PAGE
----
In a 59 to 40 vote, the Knesset approved a bill to compensate the thousands of settlers who will be affected by the withdrawal.
Passage of the bill, which was expected, marked the final legislative approval required before the plan can be implemented.
However, the vote was not the final hurdle. Mr Sharon still needs to pass a budget by March 31 or his government will collapse, possibly taking the withdrawal plan down with it, and elections will be held.
That prospect increased yesterday when Israel’s ultra-orthodox Shas party announced it will not support the 2005 budget.
Without Shas support, Mr Sharon does not have a majority in parliament for the spending plan.
An election would delay - if not derail - Mr Sharon’s plan to pull-out of all Gaza Strip and four West Bank settlements.
Shas leader Eli Yishai said the party would not support the budget or join Mr Sharon’s coalition.
Mr Sharon vowed on Tuesday that his flagship policy, which should see the 21 Gaza settlements evacuated by September, would not be derailed by extremists who have threatened his life and some of ministers.
He also revealed that what was initially intended as a unilateral measure was now being co-ordinated with the Palestinians, without giving further details.
“My own personal safety does not affect me or affect my plans,” he told reporters in Jerusalem.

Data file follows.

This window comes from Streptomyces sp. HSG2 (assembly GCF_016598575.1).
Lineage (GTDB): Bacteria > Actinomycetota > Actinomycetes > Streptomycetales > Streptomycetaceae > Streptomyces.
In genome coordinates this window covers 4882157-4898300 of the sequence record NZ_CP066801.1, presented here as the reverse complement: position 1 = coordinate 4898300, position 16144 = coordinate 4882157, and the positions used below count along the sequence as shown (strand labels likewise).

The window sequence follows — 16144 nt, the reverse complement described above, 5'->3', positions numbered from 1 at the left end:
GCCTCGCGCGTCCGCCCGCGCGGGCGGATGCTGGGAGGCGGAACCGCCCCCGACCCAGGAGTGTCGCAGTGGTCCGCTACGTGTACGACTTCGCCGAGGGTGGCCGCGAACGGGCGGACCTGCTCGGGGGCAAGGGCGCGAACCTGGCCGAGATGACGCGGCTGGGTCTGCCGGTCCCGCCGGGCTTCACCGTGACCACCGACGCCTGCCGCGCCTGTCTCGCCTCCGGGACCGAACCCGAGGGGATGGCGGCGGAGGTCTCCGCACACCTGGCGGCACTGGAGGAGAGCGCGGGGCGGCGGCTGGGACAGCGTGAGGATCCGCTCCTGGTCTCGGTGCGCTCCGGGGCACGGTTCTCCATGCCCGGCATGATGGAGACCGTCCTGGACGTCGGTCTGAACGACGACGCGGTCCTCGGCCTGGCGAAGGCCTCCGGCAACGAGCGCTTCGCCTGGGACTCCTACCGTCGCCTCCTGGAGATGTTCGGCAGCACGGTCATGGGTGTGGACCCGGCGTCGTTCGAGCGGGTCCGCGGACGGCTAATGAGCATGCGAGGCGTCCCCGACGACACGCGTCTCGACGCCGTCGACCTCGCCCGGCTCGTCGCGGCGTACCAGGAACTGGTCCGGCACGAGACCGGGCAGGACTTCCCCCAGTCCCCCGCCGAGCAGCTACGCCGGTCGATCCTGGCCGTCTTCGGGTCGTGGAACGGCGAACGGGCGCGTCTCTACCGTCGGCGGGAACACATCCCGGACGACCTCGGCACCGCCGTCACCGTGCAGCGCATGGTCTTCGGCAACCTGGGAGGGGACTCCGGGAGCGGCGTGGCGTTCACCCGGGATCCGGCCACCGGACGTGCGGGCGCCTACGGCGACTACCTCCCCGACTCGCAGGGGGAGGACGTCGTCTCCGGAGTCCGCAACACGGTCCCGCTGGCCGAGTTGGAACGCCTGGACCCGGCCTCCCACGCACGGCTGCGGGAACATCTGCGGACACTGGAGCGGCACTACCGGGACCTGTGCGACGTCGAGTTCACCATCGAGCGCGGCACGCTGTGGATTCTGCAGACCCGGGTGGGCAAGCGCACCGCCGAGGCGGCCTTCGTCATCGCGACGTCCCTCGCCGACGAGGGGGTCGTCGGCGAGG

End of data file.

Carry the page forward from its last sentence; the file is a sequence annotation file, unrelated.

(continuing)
“I am not concerned and I am determined to carry out the decision of the government and the Knesset.
“Such threats are intolerable (but) in my entire life I have never surrendered to threats and I have no intention of starting now.”
However, doubts about the seriousness of Mr Sharon’s intention to leave occupied Palestinian territory were raised yesterday after the surprise decision to effectively dismiss the army chief of staff, General Moshe Yaalon.
The general is not being offered the customary extension to his posting.
Labour MP Efraim Sneh said that the timing of Gen Yaalon’s departure just before the start of the pullout “endangers the prospects of the plan’s success.”
Meanwhile, Palestinian prime minister Ahmed Qurei will continue to lead the government but up to eight of the 24 other ministers are likely to step aside or be sacked, according to parliamentary sources.
The current Palestinian representative to the United Nations, Nasser al-Qidwa is tipped to become foreign minister. Nasr Yussuf is expected to be made interior minister, an appointment that was vetoed by the late Yasser Arafat in 2003.
Palestinian President Mahmoud Abbas’s former security minister Mohammed Dahlan is also expected to return to office.